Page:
In 2011, Schnabel was interested in directing two projects. One was a film version of the satirical Faustian Russian novel, The Master and Margarita. But Schnabel eventually didn’t want to tackle such an ambitious and colossal undertaking in adapting and filming such a large and dense project. The second project that Schnabel was interested in directing was Nick Tosches’s novel, In the Hand of Dante. Johnny Depp’s production company, Infinitum Nihil, bought the rights to book in 2008. Schnabel said, “It belongs to Johnny, but I’m not going to make it for a couple of years. We’re gonna work on writing it, developing it. We didn’t sign anything. It’s just something Johnny asked me to read and I think it’s a great book…”[13] The novel is a multi-generational narrative revolving around Dante Alighieri’s Divine Comedy.  The novel intertwines three characters from three different eras. The initial intention with the project was to have Johnny Depp produce the film and to play all three leads. However, Schnabel stated “I’m not going to make it for a couple of years. We’re [Schnabel and Depp] gonna work on writing it, developing it. We didn’t sign anything. It’s just something Johnny asked me to read and I think it’s a great book…”[14]

The Recognitions[edit]

Another dream project that Schnabel wanted to direct some day in the future is a film adaptation of 1955 novel, The Recognitions by William Gaddis, which Schnabel has said, on several occasions, is a “very important book to me” and a personal one, as well. The story is about a young artist who leaves his family and home to travel across the world and seeing the world with fresh new eyes and gaining flashes of inspiration. Schnabel has only wrote drafts of a script of The Recognitions but said that one day, he would love to write and direct a film version of the novel.

Writing and recording[edit]

Schnabel published his autobiography, CVJ: Nicknames of Maitre D's & Other Excerpts From Life (Random House, New York), in 1987 and released the album Every Silver Lining Has a Cloud on Island Records (Catalog #314-524 111-2) in 1995.

Recorded in Brooklyn, New York, in 1993, the album features guest musicians including Bill Laswell, Bernie Worrell, Buckethead, and Nicky Skopelitis.

Personal life[edit]

Schnabel lives in New York, maintaining studios in New York City and in Montauk on the far eastern end of Long Island. He also has a home in San Sebastián in the Basque Country.[5] He has three children by his first wife, clothing designer Jacqueline Beaurang: two daughters, Lola, a painter and film-maker, Stella, a poet and actress, and a son, Vito, an art dealer.[15]

He has twin sons, Cy and Olmo, by his second wife, Spanish Basque actress Olatz López Garmendia. Garmendia appeared in Before Night Falls, and as Bauby's physical therapist in The Diving Bell.[5]

Schnabel's cousin is New York-based poet Kenneth Goldsmith.[16]

His collaboration with Rula Jebreal, who penned the screenplay and original source novel for Schnabel's film Miral, extended beyond the movie. Schnabel was in a relationship with her from 2007 to June 2011.[17]

Since 2012, Schnabel has been dating May Andersen, a former model and assistant director at the Hole Gallery. Schnabel and Andersen have one son, Shooter, who was born in August 2013.[18]

Schnabel resides at 360 West 11th Street, in a former West Village horse stable that he purchased and converted for residential use, adding five luxury condominiums in the style of a Northern Italian palazzo. It is named the Palazzo Chupi, and it is easy to spot because it is painted pink.[19]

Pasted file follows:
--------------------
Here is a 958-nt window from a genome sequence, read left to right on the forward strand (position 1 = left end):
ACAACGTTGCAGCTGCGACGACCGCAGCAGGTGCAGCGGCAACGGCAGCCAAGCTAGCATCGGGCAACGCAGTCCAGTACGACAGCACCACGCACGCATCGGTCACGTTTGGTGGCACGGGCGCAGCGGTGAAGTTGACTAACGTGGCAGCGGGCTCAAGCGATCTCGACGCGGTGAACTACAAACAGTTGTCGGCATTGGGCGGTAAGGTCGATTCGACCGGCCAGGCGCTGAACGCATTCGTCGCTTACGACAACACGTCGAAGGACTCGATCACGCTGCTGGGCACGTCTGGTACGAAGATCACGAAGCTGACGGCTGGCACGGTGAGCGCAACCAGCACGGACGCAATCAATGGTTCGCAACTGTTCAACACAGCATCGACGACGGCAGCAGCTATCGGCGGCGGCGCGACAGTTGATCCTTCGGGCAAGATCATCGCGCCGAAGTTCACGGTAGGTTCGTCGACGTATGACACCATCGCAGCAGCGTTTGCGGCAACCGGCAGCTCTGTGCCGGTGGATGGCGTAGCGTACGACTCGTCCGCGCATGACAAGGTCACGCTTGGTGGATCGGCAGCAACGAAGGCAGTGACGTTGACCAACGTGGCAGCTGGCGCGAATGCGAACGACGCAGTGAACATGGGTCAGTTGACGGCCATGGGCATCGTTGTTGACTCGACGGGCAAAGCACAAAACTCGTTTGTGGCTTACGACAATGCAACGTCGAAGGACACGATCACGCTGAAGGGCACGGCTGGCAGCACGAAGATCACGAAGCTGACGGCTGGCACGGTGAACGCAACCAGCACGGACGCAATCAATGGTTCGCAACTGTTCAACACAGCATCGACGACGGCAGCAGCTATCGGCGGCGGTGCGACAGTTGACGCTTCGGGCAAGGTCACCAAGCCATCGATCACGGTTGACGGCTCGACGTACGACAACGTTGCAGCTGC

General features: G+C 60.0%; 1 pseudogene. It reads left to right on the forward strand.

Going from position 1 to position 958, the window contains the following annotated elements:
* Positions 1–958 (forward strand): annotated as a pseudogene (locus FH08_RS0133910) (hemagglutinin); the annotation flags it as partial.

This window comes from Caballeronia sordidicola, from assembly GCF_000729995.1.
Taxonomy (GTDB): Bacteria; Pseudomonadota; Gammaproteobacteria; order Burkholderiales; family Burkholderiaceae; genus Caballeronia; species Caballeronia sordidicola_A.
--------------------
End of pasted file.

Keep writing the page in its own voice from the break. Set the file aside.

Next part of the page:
The building is controversial in its Greenwich Village neighborhood because it was built taller than a rezoning, happening at the same time as the construction began, allowed. Neighbors also alleged illegal work done on the site. The Greenwich Village Society for Historic Preservation and allies called on the city for stricter enforcement, but Schnabel's home eventually rose to the 167 feet he desired, rather than the new 75-foot limit imposed by the Far West Village downzoning of 2005.[20]


See also[edit]


  1. ^ New York Magazine. Books.google.ca. 1992-05-18. Retrieved 2013-06-06. 
  2. ^ a b "Festival de Cannes: The Diving Bell and the Butterfly". festival-cannes.com. Retrieved 2009-12-18. 
  3. ^ "Paid Notice: Deaths - Schnabel, Esta". New York Times. November 19, 2002. Retrieved 2010-10-30. Devoted mother to Andrea, Stephen, Julian. 
  4. ^ a b "The double life of Julian: how the bad boy painter turned fêted director". London, UK: The Independent. 2007-05-29. Archived from the original on July 1, 2008. Retrieved 2008-02-05. 
  5. ^ a b c Brown, Mick (January 19, 2008). "Julian Schnabel: Larging It". London, UK: The Daily Telegraph. Retrieved 2010-05-07. 
  6. ^ "Julian Schnabel: dedications". Julian Schnabel. Retrieved September 21, 2016. 
  7. ^ Linda Yablonsky (February 11, 2008). "Conversation With Julian Schnabel". ART+AUCTION. Retrieved September 21, 2016. 
  8. ^ Morgan, Robert C. "In Venice: Schnabel and the Persistence of Art". The Brooklyn Rail. Retrieved September 21, 2016. 
  9. ^ "Julian Schnabel: Art and Film | AGO Art Gallery of Ontario". Ago.net. Retrieved 2011-01-25. 
  10. ^ "Berlin". Archived from the original on March 9, 2008. 
  11. ^ http://www.indiewire.com/2017/05/willem-dafoe-vincent-van-gogh-julian-schnabel-cannes-1201830860/
  12. ^ https://www.youtube.com/watch?v=hmKa0GhoRWA
  13. ^ http://collider.com/in-the-hand-of-dante-johnny-depp-julian-schnabel/
  14. ^ http://www.slashfilm.com/julian-schnabel-prepping-hand-dante-johnny-depp/
  15. ^ "The Schnabel Family".  The New York Observer
  16. ^ "Kenneth Goldsmith post on Facebook". Retrieved 2017-04-12. 
  17. ^ Enk, Bryan (2011-04-20). "Movie Blogs". Blog.movies.yahoo.com. Retrieved 2013-06-06. 
  18. ^ "Artist Julian Schnabel and model May Andersen engaged". Nypost.com. 2012-11-21. Retrieved 2013-06-06. 
  19. ^ Barbanel, Josh (2009-12-06). "Price Cuts of a Princely Kind". The New York Times. Retrieved 2010-05-07. 
  20. ^ "Preservation Alert - Julian Schnabel". Greenwich Village Society for Historic Preservation. Retrieved September 19, 2014. 

External links[edit]